I put up our Christmas decorations five days before Thanksgiving.
And I don’t mean that I snuck one string of lights or a snowman mug out to get a taste for the season. Oh, no. We didn’t hold back. Nativity scene on the mantle, stockings hanging below. Icicle lights in the windows. Light-up reindeer and sleigh in the yard. Greenery on the banister to the upstairs.
And seven decorated trees throughout the house.
That may seem like a lot of tree, but it’s really quite reasonable. A big one in the living room for the family, small trees in bedrooms for each of the four family members, one on the screened porch (why not?) and of course my youngest daughter’s favorite baby doll gets her own tree. Obviously. I’ve got one more small tree lurking in the attic in case it’s needed somewhere in the house.
We don’t count the six small lighted trees in the front yard in the total – only trees with ornaments are official.
The usual, year-round artwork came down off the walls, replaced by an assortment of lovingly handmade masterpieces, from a counted cross stich nativity scene my mother made several decades ago wherein the principal characters are all snowmen, to a hilarious painting of an obese reindeer created by my youngest daughter when she was five.
I am usually a stickler for proper holiday protocols. One does not leap into Christmas mode until after Thanksgiving. Usually the day after Thanksgiving, to be precise. I’m a Black Friday decorator more than a Black Friday shopper. I’ve been known to get a bit self-righteous about the whole thing, looking askance at those who deck their halls or crank up the Christmas radio too early.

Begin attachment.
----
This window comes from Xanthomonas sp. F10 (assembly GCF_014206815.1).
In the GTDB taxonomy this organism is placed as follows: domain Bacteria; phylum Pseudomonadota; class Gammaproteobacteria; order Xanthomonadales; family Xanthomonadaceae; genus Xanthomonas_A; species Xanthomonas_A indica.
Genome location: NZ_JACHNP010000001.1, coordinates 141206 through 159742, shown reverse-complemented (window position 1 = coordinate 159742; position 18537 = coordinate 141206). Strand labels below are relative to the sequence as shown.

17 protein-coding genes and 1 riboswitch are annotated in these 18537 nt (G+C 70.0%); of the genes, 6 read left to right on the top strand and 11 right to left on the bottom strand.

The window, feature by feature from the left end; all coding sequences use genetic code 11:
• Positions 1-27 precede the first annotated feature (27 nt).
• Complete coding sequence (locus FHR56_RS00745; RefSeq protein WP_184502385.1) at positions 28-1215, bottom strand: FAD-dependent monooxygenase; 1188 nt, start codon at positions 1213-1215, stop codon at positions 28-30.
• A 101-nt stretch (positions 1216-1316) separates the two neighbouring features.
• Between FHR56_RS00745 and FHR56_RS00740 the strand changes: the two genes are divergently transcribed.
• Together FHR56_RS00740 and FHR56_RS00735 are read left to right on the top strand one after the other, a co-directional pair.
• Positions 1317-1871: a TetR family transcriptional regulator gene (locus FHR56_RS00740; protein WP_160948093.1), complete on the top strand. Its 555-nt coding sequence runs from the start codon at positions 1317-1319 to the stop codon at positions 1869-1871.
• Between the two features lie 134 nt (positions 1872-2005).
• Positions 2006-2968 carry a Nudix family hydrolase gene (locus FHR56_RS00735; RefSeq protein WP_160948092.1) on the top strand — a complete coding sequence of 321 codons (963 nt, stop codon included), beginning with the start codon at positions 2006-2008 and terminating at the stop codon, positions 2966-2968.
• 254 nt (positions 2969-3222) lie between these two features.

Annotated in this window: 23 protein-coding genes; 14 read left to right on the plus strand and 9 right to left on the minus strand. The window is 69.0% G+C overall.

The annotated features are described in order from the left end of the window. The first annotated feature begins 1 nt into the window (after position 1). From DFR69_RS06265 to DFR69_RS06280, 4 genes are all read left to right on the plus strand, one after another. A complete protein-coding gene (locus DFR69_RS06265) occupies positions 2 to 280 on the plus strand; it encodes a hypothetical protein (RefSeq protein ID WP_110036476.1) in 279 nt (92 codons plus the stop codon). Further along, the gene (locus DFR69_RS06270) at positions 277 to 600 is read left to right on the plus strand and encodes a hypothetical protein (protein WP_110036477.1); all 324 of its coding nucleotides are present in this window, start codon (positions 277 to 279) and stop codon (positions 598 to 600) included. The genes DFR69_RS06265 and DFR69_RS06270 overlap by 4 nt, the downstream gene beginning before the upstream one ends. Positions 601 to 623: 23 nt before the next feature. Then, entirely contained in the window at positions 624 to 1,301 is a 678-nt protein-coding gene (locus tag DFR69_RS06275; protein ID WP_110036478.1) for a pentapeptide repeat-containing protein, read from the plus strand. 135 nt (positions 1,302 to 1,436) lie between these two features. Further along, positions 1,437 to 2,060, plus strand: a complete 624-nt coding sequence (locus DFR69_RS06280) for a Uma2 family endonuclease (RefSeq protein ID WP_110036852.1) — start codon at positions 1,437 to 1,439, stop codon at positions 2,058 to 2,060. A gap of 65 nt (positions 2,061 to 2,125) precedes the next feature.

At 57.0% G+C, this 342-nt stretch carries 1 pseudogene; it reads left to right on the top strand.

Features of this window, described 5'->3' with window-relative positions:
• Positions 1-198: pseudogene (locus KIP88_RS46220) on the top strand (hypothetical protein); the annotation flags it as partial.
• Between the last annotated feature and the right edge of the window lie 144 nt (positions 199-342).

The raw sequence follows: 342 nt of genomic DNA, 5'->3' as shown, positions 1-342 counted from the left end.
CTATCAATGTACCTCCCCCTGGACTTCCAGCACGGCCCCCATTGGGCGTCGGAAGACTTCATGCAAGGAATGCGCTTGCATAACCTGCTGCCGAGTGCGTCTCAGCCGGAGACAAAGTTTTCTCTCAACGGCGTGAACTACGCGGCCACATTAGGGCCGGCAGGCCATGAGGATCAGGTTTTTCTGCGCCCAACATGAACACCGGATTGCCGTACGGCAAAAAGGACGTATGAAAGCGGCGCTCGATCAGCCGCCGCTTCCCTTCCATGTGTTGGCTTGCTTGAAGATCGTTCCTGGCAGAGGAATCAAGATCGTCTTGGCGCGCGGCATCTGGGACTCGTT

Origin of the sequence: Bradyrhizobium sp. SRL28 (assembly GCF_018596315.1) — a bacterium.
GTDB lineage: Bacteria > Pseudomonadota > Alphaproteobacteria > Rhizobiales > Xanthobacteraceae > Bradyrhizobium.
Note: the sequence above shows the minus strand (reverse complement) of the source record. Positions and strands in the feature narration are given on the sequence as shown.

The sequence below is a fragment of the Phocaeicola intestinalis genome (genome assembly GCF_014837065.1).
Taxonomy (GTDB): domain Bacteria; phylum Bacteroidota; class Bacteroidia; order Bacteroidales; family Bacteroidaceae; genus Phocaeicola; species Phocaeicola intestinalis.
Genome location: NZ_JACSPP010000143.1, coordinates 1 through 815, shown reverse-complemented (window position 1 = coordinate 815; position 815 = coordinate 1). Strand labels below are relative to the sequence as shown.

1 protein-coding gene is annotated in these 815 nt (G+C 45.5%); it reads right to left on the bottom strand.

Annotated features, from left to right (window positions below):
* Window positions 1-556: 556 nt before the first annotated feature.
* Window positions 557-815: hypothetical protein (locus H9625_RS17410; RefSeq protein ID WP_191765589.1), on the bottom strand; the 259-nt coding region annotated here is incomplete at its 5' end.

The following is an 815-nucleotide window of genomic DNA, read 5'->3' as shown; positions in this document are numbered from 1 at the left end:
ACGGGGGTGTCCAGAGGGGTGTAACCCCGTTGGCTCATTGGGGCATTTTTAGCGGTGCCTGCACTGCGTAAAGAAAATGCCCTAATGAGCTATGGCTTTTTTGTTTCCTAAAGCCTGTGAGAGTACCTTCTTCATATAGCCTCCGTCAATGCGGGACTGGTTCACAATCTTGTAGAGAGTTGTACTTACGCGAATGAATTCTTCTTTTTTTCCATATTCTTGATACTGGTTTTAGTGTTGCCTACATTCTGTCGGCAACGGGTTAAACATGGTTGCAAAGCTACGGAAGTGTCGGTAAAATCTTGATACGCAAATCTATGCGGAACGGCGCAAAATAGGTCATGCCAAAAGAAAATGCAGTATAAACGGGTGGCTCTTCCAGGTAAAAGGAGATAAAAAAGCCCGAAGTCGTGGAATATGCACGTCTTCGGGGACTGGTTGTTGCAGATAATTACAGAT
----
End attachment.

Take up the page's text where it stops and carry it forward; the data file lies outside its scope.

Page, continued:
But that was then. This is 2020.
The question of whether it was appropriate to break out the Christmas spirit a little early this year sparked a lively debate within my extended family. My mom and her sisters wrote and published a Christmas book nearly 30 years ago, a sort of collective memoir of their childhood holiday memories, sprinkled with recipes and family lore. It’s a treasured tome in the family and it sets forth the edict in no uncertain terms: Thanksgiving is for turkey and for being grateful we’re not Pilgrims. Then comes Christmas.
My cousin steadfastly maintained that we must honor the tradition this year and not give into the temptations of early decorating. I disagreed. If there is joy to be had this year, you grab it with both hands and string some lights on it.
It seems that the universe may have sided with my cousin, however. Within hours of hanging the last ornament, I had spiked a fever and was feeling woozy. Naturally, I convinced myself I had COVID (I didn’t) and rushed to urgent care the next morning. Nothing says “Merry Christmas” like having a Q-Tip jabbed into your sinuses.
But listen up, universe. I regret nothing!! Do you hear me?!? No regrets!!
My home is beautiful, my children were delighted, and my spirits are high. We have earned our tidings of comfort and joy this year and I am not willing to wait another second to claim them.